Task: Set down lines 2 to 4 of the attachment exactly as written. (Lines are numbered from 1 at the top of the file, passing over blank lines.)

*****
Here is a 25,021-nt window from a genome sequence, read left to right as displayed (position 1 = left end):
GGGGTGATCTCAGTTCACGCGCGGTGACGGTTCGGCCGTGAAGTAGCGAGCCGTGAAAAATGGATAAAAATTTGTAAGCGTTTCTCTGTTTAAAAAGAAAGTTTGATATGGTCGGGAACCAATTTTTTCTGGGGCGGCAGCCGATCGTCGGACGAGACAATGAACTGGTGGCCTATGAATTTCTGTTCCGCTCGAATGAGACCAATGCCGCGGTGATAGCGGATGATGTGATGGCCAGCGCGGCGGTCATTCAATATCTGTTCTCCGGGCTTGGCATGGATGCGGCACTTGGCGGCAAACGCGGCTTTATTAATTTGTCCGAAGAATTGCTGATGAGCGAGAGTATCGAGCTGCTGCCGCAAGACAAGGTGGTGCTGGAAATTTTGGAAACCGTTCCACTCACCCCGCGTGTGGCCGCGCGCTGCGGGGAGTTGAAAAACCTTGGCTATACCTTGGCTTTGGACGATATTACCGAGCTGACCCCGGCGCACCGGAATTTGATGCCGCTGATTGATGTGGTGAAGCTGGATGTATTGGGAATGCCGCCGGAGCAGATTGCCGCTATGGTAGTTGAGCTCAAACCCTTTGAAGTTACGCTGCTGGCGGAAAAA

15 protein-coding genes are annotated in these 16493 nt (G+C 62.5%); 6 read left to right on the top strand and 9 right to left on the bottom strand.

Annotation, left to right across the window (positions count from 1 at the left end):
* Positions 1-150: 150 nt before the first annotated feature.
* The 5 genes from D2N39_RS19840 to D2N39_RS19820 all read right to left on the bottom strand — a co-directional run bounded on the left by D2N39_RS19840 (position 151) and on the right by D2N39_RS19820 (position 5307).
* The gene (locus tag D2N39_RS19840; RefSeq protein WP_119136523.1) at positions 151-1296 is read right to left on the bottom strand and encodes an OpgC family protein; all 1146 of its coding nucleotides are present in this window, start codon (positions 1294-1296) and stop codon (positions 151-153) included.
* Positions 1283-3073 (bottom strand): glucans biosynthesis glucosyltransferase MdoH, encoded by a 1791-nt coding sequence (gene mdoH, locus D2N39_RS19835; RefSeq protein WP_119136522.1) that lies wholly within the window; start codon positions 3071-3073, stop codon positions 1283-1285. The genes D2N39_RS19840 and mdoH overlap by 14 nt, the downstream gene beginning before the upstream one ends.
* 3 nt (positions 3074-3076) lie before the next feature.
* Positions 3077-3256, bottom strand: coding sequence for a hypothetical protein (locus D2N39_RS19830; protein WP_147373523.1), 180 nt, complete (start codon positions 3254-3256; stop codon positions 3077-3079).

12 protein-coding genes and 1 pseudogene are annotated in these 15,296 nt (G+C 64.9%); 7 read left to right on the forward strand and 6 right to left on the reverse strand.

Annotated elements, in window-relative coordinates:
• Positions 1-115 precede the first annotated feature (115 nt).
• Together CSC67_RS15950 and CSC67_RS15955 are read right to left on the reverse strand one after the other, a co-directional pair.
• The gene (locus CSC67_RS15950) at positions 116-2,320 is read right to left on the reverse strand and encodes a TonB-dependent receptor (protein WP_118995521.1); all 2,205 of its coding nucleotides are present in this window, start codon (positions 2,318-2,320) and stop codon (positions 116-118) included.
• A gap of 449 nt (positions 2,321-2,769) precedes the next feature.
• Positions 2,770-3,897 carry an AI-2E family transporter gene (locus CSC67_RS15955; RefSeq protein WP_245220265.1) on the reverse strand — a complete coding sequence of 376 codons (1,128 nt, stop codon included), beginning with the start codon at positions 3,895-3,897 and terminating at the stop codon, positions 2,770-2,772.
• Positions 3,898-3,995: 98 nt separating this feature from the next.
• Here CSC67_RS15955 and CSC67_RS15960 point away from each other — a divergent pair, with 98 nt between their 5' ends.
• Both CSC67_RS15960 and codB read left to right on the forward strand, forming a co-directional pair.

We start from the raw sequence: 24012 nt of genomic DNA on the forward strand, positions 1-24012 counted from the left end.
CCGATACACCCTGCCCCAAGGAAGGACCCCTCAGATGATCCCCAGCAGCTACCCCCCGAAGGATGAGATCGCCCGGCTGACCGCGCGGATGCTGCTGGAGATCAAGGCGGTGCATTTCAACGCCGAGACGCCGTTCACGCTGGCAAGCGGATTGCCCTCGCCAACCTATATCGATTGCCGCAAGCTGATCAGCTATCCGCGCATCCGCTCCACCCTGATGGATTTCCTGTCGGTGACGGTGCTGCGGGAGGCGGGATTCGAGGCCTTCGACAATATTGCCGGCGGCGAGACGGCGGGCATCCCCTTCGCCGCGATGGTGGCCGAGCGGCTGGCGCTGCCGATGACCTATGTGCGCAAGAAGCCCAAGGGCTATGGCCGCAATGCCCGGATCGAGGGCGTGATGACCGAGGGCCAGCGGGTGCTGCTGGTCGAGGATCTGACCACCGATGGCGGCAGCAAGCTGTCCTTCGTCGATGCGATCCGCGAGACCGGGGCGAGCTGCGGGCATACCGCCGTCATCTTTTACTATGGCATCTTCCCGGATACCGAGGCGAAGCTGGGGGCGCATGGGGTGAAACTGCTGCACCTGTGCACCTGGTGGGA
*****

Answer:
GGGGTGATCTCAGTTCACGCGCGGTGACGGTTCGGCCGTGAAGTAGCGAGCCGTGAAAAATGGATAAAAATTTGTAAGCGTTTCTCTGTTTAAAAAGAAAGTTTGATATGGTCGGGAACCAATTTTTTCTGGGGCGGCAGCCGATCGTCGGACGAGACAATGAACTGGTGGCCTATGAATTTCTGTTCCGCTCGAATGAGACCAATGCCGCGGTGATAGCGGATGATGTGATGGCCAGCGCGGCGGTCATTCAATATCTGTTCTCCGGGCTTGGCATGGATGCGGCACTTGGCGGCAAACGCGGCTTTATTAATTTGTCCGAAGAATTGCTGATGAGCGAGAGTATCGAGCTGCTGCCGCAAGACAAGGTGGTGCTGGAAATTTTGGAAACCGTTCCACTCACCCCGCGTGTGGCCGCGCGCTGCGGGGAGTTGAAAAACCTTGGCTATACCTTGGCTTTGGACGATATTACCGAGCTGACCCCGGCGCACCGGAATTTGATGCCGCTGATTGATGTGGTGAAGCTGGATGTATTGGGAATGCCGCCGGAGCAGATTGCCGCTATGGTAGTTGAGCTCAAACCCTTTGAAGTTACGCTGCTGGCGGAAAAA

15 protein-coding genes are annotated in these 16493 nt (G+C 62.5%); 6 read left to right on the top strand and 9 right to left on the bottom strand.

Annotation, left to right across the window (positions count from 1 at the left end):